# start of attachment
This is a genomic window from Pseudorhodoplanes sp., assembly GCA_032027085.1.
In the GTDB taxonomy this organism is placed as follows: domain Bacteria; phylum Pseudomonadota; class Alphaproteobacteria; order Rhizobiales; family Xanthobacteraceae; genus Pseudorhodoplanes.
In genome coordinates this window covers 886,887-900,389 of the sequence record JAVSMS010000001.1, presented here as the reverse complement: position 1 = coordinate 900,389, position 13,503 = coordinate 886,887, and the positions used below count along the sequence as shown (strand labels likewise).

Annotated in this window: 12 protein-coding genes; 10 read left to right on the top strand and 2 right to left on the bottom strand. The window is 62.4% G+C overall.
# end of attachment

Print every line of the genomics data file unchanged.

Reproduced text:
This is a genomic window from Pseudorhodoplanes sp., assembly GCA_032027085.1.
In the GTDB taxonomy this organism is placed as follows: domain Bacteria; phylum Pseudomonadota; class Alphaproteobacteria; order Rhizobiales; family Xanthobacteraceae; genus Pseudorhodoplanes.
In genome coordinates this window covers 886,887-900,389 of the sequence record JAVSMS010000001.1, presented here as the reverse complement: position 1 = coordinate 900,389, position 13,503 = coordinate 886,887, and the positions used below count along the sequence as shown (strand labels likewise).

Annotated in this window: 12 protein-coding genes; 10 read left to right on the top strand and 2 right to left on the bottom strand. The window is 62.4% G+C overall.